Are you getting the right immigration help?
Many people offer help with immigration services. Unfortunately, not all are authorized or competent to provide real help. Unauthorized practitioners may rip you off, make your case worse, or cause you to incur unnecessary fees.
If you need help filing an application or petition with USCIS, be sure to seek assistance from the right place, and from people that are authorized to help.
AOM is ready to help you. At AOM, we have deep knowledge of immigration law and the socio-political context in which the laws are enacted. We will evaluate your situation and clearly explain your prospects, options and risks. Our practice includes:
- Immigrant or non-immigrant visas;
- Refugee/asylee petitions;
- Adjustment of status;
- Representation in removal proceedings;
- Advance parole or permission;
- Family-based petitions; and
- Employment-based petitions
We offer a free initial consultation and work closely with our clients to develop effective and affordable solutions to your immigration issues.
Legal services company tries to lay claim to WeThePeople.com.
A legal document company that operates at the domain name WeThePeopleUSA.com has lost its attempt to secure the generic domain name WeThePeople.com through UDRP arbitration.
In a case decided at National Arbitration Forum, the panel found by a narrow margin that We The People, L.L.C. didn’t have a trademark in the term “We the People”, but only in the term in addition to a drawing. This is not surprising given that there are many companies with “We the People” trademarks, and it is a generic term which comprises the first three words of the preamble to the United States Constitution.
But because the issue of the domain being identical or confusingly similar to the trademark was a gray area, the panel decided to review if the other two qualifications for winning a UDRP were met: that the registrant has no rights or legitimate interests in the domain and that it was registered in bad faith. In both instances the panel found in the registrant’s favor.
Part of the complainant’s case was based on pay-per-click ads on the domain’s “coming soon” page that related to legal filing services and were competitive to We The People, L.L.C. However, these ads were placed by Network Solutions without the respondent’s knowledge and later removed at his request. Although the panel realized this, the respondent did have to back up his claim and go through the pain of asking Network Solutions to not profit off of his domain name.
The respondent asked for a finding of reverse domain name hijacking but the panel declined:
the Panel’s view is that the Complainant may well have genuinely felt that what it saw as the similarity between the domain name and the word elements of its trademark and the presence of the promotional links on the website justified making the Complaint. In those circumstances, the Panel in the exercise of its discretion does not propose to make a finding of reverse domain name hijacking.
Protection through the federal government is only valid in the United States. If you sell goods and services, or manufacture products in other countries, you may want to register your trademark there. Registration overseas usually must be undertaken on a country-by-country basis. However, under an international agreement called the “Madrid Protocol” you can obtain protection for your mark in multiple countries through filing a single application with a single fee.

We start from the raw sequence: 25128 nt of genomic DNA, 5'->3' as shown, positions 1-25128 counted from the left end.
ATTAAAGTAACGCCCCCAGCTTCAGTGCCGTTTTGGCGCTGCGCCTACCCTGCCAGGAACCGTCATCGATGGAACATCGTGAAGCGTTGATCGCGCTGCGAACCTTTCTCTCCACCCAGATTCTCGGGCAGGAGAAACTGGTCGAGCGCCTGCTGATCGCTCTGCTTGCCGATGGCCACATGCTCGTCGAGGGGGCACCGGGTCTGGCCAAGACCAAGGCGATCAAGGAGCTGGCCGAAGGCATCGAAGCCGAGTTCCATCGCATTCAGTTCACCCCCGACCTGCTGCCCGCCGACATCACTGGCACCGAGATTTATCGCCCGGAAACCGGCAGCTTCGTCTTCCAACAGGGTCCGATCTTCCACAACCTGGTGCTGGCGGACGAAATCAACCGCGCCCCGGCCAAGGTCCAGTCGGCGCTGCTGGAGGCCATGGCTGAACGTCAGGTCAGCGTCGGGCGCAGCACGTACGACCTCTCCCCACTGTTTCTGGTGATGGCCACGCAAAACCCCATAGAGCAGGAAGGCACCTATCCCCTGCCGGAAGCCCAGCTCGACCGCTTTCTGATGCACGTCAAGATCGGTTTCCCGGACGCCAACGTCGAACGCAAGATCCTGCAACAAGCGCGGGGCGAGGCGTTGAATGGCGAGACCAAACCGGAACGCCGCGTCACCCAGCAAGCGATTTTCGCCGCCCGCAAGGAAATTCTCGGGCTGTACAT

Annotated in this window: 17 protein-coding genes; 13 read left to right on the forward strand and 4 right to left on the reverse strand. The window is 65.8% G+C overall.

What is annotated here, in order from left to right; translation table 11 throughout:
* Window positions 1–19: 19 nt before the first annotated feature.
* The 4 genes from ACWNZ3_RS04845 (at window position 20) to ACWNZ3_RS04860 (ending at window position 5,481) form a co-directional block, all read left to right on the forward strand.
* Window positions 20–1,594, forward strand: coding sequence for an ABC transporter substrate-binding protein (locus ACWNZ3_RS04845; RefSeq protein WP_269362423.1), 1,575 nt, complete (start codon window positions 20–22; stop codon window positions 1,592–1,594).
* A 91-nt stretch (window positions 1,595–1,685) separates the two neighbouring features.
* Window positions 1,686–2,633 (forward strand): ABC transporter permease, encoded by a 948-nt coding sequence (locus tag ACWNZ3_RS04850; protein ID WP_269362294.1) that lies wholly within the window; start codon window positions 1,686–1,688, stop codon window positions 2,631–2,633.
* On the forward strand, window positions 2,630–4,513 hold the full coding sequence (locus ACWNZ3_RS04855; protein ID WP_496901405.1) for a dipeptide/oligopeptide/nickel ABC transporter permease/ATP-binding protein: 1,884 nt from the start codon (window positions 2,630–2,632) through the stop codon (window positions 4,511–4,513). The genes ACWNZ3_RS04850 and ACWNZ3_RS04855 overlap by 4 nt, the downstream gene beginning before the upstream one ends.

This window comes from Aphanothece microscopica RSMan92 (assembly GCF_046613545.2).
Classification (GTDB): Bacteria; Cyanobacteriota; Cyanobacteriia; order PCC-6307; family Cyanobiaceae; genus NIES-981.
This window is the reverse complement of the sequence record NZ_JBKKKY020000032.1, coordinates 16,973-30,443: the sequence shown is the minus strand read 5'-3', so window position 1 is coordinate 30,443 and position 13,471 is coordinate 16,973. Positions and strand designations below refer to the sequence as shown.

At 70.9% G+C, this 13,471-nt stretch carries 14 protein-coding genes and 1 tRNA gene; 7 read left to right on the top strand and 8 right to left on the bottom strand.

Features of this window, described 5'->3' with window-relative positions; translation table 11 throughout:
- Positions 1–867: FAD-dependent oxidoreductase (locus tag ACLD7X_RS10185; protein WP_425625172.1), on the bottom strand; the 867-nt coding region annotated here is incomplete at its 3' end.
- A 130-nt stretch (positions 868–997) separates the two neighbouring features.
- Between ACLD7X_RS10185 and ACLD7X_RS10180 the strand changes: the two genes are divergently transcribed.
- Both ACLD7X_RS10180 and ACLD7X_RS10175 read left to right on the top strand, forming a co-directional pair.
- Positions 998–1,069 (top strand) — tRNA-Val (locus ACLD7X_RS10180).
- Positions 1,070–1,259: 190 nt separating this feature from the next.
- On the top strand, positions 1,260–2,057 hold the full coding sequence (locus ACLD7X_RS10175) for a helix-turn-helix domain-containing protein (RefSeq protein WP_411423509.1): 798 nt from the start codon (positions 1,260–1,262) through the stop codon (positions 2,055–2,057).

Understanding the complex trademark process and its laws can be difficult. Contact Arrington, Oduola-Owoo & Mason (AOM) to assist you in determining whether your trademarks can be registered and protected.
A trade secret is information that has value because it is not generally known and is the subject of efforts to keep it secret. State law protects against disgruntled ex-employees, sabotage by current employees, or simple carelessness about the risk and possible protections of your trade secrets. Protection for trade secrets does not expire, as it does for copyright. As long as the owner makes reasonable efforts to keep the information secret, the information is protected.
Businesses that are required to, or see a commercial advantage in, disclosing information about certain trade secrets, techniques, recipes or methods of production during the development or marketing phase, should consider protecting these rights, perhaps initially by way of a confidentiality agreement. However, it is important to note that it is usually only possible to impose confidentiality obligations in respect of information that is not already in the public domain.
Here are some circumstances where it would be advisable to make use of trade secret protection:
- When the secret is not patentable.
- When the likelihood is high that the information can be kept secret for a considerable period of time.
- When the trade secret is not considered to be of such great value to be deemed worth a patent
- When the secret relates to a manufacturing process rather than to a product, as products would be more likely to be reverse engineered.
When you have applied for a patent and are waiting for the patent to be granted.
Understanding the intellectual property process and its laws can be difficult. Contact Arrington, Oduola-Owoo & Mason (AOM) to assist you in determining whether your business can benefit from trade dress protection.